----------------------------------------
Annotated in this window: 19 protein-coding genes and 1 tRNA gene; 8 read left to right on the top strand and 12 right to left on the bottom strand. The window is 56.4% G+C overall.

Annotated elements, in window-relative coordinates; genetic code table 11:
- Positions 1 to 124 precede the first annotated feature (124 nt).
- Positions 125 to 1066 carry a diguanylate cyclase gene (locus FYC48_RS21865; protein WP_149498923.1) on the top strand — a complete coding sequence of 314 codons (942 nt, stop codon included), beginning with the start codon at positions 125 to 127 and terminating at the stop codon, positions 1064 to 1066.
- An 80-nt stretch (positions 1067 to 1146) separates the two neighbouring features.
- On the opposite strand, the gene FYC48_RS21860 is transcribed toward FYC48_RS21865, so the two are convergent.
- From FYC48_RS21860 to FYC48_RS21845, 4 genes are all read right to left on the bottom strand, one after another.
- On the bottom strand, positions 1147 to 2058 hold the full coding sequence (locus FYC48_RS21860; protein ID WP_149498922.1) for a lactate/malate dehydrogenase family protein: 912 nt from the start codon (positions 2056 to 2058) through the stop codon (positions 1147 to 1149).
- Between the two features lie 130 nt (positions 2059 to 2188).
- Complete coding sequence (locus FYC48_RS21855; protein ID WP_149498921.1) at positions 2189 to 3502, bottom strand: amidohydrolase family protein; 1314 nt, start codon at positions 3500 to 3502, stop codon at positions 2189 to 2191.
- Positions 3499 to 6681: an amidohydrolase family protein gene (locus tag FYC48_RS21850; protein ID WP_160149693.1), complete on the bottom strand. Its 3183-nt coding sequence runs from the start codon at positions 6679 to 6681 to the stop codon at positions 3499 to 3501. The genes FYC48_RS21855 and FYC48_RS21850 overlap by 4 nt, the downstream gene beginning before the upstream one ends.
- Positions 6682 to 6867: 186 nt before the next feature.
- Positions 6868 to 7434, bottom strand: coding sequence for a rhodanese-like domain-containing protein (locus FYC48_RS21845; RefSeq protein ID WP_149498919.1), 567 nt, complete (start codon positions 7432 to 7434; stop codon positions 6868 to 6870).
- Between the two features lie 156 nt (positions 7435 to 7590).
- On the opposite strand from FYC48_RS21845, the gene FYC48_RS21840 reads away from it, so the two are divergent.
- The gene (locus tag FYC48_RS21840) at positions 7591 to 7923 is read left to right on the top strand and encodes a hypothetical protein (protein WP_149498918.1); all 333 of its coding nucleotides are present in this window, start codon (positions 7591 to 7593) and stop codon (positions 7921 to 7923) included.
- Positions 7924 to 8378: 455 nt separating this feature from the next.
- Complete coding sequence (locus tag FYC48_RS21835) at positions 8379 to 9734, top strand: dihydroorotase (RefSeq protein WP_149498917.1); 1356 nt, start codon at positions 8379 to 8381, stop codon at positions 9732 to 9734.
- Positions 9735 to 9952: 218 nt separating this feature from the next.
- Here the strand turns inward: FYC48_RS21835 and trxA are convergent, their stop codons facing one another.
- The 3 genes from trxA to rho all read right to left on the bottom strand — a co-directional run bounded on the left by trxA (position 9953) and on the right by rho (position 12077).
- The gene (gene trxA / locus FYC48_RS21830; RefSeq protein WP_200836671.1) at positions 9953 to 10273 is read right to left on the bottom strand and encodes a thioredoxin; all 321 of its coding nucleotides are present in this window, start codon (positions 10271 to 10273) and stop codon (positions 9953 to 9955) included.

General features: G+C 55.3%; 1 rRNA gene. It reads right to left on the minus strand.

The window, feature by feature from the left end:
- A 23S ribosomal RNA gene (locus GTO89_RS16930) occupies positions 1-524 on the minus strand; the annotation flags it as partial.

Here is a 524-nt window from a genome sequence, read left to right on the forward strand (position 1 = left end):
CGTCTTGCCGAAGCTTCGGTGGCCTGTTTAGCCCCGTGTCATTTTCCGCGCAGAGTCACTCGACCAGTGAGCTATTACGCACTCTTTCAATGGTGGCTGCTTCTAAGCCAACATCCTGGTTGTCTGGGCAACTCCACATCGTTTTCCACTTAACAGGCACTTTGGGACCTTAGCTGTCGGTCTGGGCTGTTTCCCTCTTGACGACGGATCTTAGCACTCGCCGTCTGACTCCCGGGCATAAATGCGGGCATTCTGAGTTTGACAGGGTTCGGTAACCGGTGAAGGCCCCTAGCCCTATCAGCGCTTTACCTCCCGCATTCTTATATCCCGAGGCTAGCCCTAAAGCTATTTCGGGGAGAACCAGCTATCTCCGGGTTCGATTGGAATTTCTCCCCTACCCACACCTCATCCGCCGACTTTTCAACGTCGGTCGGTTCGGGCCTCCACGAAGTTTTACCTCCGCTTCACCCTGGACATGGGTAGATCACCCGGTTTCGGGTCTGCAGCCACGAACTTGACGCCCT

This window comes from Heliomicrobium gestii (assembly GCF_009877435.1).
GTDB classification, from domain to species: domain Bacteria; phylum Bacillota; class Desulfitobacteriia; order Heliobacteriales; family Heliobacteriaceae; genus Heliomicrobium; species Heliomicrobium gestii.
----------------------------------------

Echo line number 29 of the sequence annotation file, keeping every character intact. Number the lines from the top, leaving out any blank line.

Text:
GTDB classification, from domain to species: domain Bacteria; phylum Bacillota; class Desulfitobacteriia; order Heliobacteriales; family Heliobacteriaceae; genus Heliomicrobium; species Heliomicrobium gestii.